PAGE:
AVENGERS UNDERCOVER #1
One of the titles from Marvel NOW! that flew under the radar was Avengers Arena, a Hunger Games-esque story featuring some of the younger heroes from the Marvel U and it certainly made a few splashes as several of the characters died during the events of the series. Following the conclusion of that story, the characters have been laying low for a while, but Marvel has brought them back with another series that in an interesting way serves as a sequel to "Arena" while also telling its own story.
Writer Dennis Hopeless and artist Kev Walker, the original team for Avengers Arena, are back with much of the surviving characters and they've decided to mix things up a bit. The opening issue sets the groundwork for what will become the overarching story of the character infiltrating an evil organization and acting as double agents on the part of the Avengers. This is hardly mentioned in the debut issue, which feels more like a bridge between itself and Avengers Arena.
Hopeless clearly has an understanding of these characters and writes many of them with the kind of conviction and voice that is required for lesser known heroes, but what he has done remarkably well here is how the world has changed from Avengers Arena. Though the characters are the focus, it's how the world reacts to them and the events of the previous series that affects their actions, and that's the kind of story continuation we unfortunately don't see all that often in serialized comics. Usually after The Avengers defeat the bad guy, that's the end of that, but when these characters find themselves in a different world it's a place ripe for plenty of stories. Though some of the dialogue is especially on the nose, he has a good enough grasp on the characters and unique enough world that it's a very fresh story.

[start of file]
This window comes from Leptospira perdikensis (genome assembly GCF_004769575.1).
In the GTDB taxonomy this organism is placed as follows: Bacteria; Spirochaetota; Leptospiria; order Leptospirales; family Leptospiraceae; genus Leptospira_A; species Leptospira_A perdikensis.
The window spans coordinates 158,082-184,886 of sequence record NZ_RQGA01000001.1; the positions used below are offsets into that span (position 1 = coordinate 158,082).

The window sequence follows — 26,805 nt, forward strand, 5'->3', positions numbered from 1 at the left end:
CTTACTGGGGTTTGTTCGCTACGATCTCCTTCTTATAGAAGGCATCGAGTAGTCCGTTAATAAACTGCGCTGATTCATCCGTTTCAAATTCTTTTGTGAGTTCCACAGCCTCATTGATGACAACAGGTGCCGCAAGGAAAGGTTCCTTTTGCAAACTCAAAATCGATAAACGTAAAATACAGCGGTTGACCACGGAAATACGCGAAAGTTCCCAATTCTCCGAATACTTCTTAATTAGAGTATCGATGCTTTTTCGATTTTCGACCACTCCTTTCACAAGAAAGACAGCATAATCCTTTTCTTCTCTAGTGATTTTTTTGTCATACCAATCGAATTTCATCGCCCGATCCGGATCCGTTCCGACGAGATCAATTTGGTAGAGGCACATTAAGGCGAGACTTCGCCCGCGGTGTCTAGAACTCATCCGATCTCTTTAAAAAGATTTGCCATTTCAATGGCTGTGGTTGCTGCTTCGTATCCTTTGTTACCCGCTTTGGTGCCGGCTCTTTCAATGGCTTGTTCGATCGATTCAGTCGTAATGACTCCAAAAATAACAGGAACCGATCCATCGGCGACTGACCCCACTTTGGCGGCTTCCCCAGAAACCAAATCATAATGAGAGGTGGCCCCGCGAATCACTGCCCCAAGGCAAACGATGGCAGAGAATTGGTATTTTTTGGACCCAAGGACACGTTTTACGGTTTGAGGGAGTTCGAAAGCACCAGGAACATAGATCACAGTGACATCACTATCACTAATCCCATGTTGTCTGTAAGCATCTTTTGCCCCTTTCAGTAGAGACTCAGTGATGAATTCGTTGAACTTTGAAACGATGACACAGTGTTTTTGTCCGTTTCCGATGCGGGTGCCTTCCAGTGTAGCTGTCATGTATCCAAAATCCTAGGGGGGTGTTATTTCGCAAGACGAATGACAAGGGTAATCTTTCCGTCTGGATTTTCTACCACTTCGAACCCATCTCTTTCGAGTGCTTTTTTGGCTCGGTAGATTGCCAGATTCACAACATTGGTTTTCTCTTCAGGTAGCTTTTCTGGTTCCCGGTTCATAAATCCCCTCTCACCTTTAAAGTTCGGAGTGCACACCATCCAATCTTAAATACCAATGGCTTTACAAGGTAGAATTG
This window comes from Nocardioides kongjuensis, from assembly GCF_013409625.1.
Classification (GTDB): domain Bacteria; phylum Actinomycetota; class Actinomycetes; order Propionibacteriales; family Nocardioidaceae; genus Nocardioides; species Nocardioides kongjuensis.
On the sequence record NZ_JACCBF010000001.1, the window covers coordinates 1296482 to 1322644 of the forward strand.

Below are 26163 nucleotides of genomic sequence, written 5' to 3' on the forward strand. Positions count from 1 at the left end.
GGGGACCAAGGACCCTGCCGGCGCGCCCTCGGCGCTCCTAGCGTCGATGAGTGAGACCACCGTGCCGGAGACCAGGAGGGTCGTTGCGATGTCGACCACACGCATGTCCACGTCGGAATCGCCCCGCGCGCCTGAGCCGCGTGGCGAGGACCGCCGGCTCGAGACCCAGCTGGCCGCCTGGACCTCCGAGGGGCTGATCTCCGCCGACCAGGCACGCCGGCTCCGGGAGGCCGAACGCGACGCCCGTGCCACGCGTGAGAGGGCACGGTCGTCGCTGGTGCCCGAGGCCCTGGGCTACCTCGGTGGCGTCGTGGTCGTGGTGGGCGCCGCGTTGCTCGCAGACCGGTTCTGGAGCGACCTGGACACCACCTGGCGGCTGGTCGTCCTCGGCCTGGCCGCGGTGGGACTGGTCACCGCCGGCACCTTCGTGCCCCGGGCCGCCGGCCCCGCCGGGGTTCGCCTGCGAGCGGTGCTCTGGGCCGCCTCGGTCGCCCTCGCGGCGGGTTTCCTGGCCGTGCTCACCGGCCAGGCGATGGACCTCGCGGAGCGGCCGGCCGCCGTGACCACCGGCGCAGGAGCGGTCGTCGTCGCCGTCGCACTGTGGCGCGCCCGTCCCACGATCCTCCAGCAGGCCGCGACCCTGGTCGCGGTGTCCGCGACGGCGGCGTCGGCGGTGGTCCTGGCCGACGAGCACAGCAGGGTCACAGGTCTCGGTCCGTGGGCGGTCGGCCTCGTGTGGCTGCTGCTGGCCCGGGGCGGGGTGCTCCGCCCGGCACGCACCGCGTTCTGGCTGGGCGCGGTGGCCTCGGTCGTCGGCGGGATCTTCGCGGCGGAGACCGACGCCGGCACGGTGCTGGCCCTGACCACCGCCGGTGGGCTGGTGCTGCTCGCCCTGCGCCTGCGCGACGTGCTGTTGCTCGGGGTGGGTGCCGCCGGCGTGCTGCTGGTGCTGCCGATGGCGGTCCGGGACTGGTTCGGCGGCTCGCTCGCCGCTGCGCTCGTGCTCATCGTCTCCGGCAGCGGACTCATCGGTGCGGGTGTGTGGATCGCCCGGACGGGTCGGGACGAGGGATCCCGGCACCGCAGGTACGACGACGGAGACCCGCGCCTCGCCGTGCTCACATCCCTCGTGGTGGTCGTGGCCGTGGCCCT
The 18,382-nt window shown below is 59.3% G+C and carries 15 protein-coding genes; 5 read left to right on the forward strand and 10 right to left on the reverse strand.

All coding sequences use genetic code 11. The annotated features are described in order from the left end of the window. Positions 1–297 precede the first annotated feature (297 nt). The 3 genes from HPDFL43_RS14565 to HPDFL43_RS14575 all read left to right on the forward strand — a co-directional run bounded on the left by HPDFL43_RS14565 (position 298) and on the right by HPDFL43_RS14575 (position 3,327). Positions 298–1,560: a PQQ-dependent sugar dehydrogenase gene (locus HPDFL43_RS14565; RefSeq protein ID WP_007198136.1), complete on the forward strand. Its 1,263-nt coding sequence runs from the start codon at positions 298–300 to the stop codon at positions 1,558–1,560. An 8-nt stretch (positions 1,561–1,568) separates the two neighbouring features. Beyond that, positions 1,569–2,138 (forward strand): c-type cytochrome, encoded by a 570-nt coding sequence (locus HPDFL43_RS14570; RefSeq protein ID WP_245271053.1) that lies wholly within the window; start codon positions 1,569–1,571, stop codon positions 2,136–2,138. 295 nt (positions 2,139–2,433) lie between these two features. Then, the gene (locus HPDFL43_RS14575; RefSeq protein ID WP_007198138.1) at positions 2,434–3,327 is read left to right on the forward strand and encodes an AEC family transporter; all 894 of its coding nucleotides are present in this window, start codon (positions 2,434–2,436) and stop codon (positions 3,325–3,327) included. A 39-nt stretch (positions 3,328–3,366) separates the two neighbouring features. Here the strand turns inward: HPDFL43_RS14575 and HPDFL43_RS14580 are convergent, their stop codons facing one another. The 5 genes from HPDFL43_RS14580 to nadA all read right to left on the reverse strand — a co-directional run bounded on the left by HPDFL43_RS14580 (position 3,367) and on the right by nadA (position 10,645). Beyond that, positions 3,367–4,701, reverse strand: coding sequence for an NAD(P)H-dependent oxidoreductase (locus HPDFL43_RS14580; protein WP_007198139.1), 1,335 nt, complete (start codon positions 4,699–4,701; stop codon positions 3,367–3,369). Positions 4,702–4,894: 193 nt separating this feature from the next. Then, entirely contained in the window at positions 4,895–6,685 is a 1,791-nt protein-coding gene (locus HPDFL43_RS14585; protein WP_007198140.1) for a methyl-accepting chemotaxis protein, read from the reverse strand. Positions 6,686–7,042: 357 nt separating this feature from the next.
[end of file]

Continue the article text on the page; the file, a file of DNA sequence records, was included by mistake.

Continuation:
What is most memorable about Kev Walker's pencils in the series is how he manages to include so much into so little space. Many of the pages are divided up into a far more than average number of panels, including a lot of exposition, but the art doesn't suffer from the compression. Walker's style feels like a blend of Jamie McKelvie's Young Avengers with Olivier Coipel's X-Men, a combo I can really get behind. He hits his peak with the more explosive moments in the comic while some of the more expository sections tend to drag with little visual help, though the sequence with Death Locket in a S.H.I.E.L.D. laboratory is no doubt one of the slowest in terms of pacing but one of the best overall in terms of its artistry.
Don't think that since Avengers Undercover is a continuation of Avengers Arena so that you have to read it first, because that's not true. The creators are telling a story succinct and contained enough that it can be read on its own or as the inherently different "sequel" that it is. New readers will get an intro to lesser-known characters, and long time readers will find a tale unlike anything else Marvel is publishing.
Head over to page 2 for our review of Captain Marvel #1!